The Name of the Wind (The Kingkiller Chronicle, #1)

The Name of the Wind (The Kingkiller Chronicle, #1) – Patrick Rothfuss

Penguin Books. Paperback, 662 Pages 

Although Rothfuss’ “The Name of the Wind” (2007) was published nearly 10 years ago, it’s taken me 9 of those years to hear about this work. Luckily, that leaves me with some catching up to do because this inaugural fantasy novel is both dynamic and aware of its place within the genre. If you’re a seasoned fantasy reader, this sometimes makes for predictable complications, but the pace is kept up so cunningly and the protagonist’s obstacles so numerous and intricately detailed, that this is easily forgiven. 

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Film Review: Anomalisa (2015)

I’ve been reading a lot of rave reviews about the latest Charlie Kaufman flick, “Anomalisa” (2015) directed with Duke Johnson. As of writing, the film has a coveted 92% on Rotten Tomatoes and an Oscar nomination for Best Animated Feature.

Kaufman’s art is in capturing, particularly through his writing, the aesthetic of despair. In his films, characters fight the erasure of their memories, build hyper-controlled versions of their realities, struggle to see from others’ eyes — all to grasp at the threads of human connection that have always eluded them. They are heart-wrenching portraits expressed by numb and familiar protagonists.

“Anomalisa” captures some of the same despair at the mundane as Kaufman’s other work. For instance, the hotel which serves as the setting for most of the film is called The Fregoli, and most of the voice acting is performed by a single actor — affectively illustrating a particular paranoid delusion protagonist Michael Stone suffers from. But, I went to the theater looking for a spiritual successor to 2008’s “Synecdoche, New York” with its evolving circular heartache. And despite its brutal depictions, “Anomalisa” is not quite that film.

I could make excuses. “Anomalisa” was first a “sound play” written under a pseudonym (Kaufman’s been trying on a few other art forms since “Synecdoche”) and later became a successfully funded Kickstarter campaign. Sometimes in adaptation (no puns intended here), some part of the whole is inevitably lost. I haven’t seen/heard the play. I can’t attest to this. But there is missing at the heart of “Anomalisa” that fails to connect protagonist Michael Stone’s spiraling loneliness to a greater thematic idea.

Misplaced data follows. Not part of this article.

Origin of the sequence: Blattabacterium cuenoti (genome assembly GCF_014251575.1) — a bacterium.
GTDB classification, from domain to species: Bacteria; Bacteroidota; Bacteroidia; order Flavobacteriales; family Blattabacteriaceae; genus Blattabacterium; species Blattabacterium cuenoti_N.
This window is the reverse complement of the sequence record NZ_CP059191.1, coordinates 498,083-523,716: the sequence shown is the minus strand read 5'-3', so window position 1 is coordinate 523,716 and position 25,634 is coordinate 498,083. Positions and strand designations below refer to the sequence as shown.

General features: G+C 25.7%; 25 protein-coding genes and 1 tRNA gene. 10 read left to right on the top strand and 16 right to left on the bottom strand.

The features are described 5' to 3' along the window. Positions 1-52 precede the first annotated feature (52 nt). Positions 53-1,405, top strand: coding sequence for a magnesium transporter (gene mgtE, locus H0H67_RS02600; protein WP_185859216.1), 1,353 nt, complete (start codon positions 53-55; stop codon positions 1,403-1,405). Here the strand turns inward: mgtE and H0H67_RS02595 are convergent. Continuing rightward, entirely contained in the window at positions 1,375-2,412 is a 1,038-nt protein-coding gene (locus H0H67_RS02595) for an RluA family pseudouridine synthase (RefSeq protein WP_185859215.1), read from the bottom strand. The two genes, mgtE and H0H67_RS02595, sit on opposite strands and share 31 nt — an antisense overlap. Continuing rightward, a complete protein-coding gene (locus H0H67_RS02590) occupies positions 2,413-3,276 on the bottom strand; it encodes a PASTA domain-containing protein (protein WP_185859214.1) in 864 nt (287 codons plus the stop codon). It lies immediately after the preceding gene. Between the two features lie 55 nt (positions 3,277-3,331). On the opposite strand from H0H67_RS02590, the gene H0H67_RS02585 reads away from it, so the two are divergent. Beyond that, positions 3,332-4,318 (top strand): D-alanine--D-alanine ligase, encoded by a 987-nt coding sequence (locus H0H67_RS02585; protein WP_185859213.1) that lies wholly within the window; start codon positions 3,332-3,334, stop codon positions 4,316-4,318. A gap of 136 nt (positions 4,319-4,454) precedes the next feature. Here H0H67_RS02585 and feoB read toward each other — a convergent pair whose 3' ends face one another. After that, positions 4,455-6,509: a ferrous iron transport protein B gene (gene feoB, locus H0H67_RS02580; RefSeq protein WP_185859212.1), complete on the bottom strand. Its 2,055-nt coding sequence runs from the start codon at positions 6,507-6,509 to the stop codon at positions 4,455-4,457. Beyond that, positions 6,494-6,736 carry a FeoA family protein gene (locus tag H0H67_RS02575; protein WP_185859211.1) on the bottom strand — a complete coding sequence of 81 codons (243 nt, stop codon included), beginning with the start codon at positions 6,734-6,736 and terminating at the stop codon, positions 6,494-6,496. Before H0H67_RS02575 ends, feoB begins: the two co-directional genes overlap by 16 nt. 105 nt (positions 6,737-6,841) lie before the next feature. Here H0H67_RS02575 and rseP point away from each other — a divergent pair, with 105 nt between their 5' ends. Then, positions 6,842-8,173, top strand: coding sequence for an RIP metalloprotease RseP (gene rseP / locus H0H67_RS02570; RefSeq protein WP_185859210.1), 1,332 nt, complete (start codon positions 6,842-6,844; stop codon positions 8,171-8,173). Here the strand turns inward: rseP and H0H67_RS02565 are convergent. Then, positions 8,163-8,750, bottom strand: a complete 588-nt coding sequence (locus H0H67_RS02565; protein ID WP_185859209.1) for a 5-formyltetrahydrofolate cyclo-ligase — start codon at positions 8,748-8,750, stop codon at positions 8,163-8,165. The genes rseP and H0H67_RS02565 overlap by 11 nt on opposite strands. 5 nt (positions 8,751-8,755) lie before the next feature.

Indeed, his paranoia was completely lost on some of the loudest moviegoers in my theater, who decided to proclaim “WELL HE’S JUST A NUT,” as soon as the credits rolled.

Meanwhile I stuffed the last of my popcorn down my throat and chewed slowly, saying nothing. Contemplating, because “Anomalisa” is a beautiful movie. Many have focused on its use of stop-motion puppetry, which was artfully done. The city was magically recreated in minuscule form. Because it allowed characters to take on literal other faces and voices, it was a stylistic choice that greatly added to the substance.

In fact, this is easily one of the better movies I saw in 2015. It still left me somewhat disappointed. It still made me wonder, after an incredibly slow first act, where the hell things were going. It’s still got me thinking two weeks later. And it’s still worth seeing, dear reader, if you haven’t yet.

Book Review: The Unchangeable Spots of Leopards

The Unchangeable Spots of Leopards, Kristopher Jansma

Penguin Books. Paperback, 272 Pages

“These stories are all true, but only somewhere else.” Before we even sink our teeth into Kristopher Jansma’s debut novel, The Unchangeable Spots of Leopards, we know we are entering a world of uncertainties where our narrator is unlikely to be a reliable guide.

Deeply imagined and vibrant characters become the axis around which any numerous details — names, locations, insecurities — may revolve and change, but never become unfamiliar. Even Jansma’s title here gives us some understanding: despite the different lenses his ambitious young writer/narrator may employ, he is both doomed and blessed to tell his own life without changing. As for the friends occupying his triangle —perhaps they are Julian and Evelyn, both vain and impetuous. Perhaps they are other people entirely. Like the many clocks of the airport terminal that the narrator first saw as a boy, each telling of this story contained within the novel tells the time of somewhere else, from which we can imagine the time where we stand. 

But it took perhaps too long to appreciate this style of storytelling, and for me, a while to warm up to it. I became so attached to the first iteration, the narrator’s first shadow of events, that I begrudged the narrator for pulling the curtain away from it later. I felt betrayed. Perhaps this also reflected a loss in momentum around the middle of the novel, when our narrator find himself without his faithful friends and trying on numerous identities to try to find himself again, without them. As retellings of his life began to bleed together more, I did eventually appreciate this flaw in our narrator, even as it was spelled out rather bluntly. 

Unchangeable Spots’ biggest success was in its thematic exploration of what is real, what is false, and whether any of that really matters. Fact and fiction take a backseat to the narrator’s search for identity, which really motivates the spiraling structure and style of this novel. It should be considered a remarkable debut, though not without its own flaws. Jansma’s is a powerful and unique voice worth consideration.